General Motors, the largest US automaker and the third biggest in the world, is currently considering to cease production operations in Venezuela in July – with the automaker joining other corporations in a drive to stop losses in the country.
The South American member of the OPEC community has had an utterly volatile currency strategy, which has brought numerous losses to global corporations that were involved in local production – the companies are taking action to shield their financial results from the deteriorating conditions in Venezuela. The US automaker currently has one production facility in the country, in Valencia, where it manufactures the Chevrolet Aveo small and Cruze compact passenger vehicles, the Orlando crossover and the Silverado pickup truck. The company’s employee tally in Venezuela is of around 3,000 persons. Venezuela’s current currency control system has brought a shortage of dollars in the country, triggering massive consumer product shortages and deeply affecting automakers that have local production facilities – they have been unable to pay for imported parts and thus continuously reduced their production quotas. GM has so far laid off 446 workers and US rival Ford is also ready to fire 267 workers, according to union officials.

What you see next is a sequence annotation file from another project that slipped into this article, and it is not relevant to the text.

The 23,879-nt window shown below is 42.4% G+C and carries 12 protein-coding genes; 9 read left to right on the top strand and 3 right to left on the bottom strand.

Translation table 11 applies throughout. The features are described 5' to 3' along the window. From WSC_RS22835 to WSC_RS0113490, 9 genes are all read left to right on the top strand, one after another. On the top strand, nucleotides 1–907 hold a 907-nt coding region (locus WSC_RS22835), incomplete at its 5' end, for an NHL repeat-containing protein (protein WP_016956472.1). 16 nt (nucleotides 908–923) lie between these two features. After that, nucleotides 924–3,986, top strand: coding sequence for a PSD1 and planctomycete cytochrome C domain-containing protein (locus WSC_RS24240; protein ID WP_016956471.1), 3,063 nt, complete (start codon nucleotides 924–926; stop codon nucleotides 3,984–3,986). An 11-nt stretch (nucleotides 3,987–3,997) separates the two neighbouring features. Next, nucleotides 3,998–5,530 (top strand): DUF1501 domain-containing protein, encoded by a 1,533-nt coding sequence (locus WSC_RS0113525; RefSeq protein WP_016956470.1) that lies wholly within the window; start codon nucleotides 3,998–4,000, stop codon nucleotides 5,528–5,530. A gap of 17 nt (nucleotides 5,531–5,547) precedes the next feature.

General Motors announced last week in a US filling with a regulator that faced with the impossibility to obtain US dollars in Venezuela will most likely lead to a cease of operations at its production facility there. “Absent an ability to obtain U.S. dollars in the near term, which we believe is unlikely, current vehicle production will likely cease in July 2015,” commented the company in a filling with the U.S. Securities and Exchange Commission.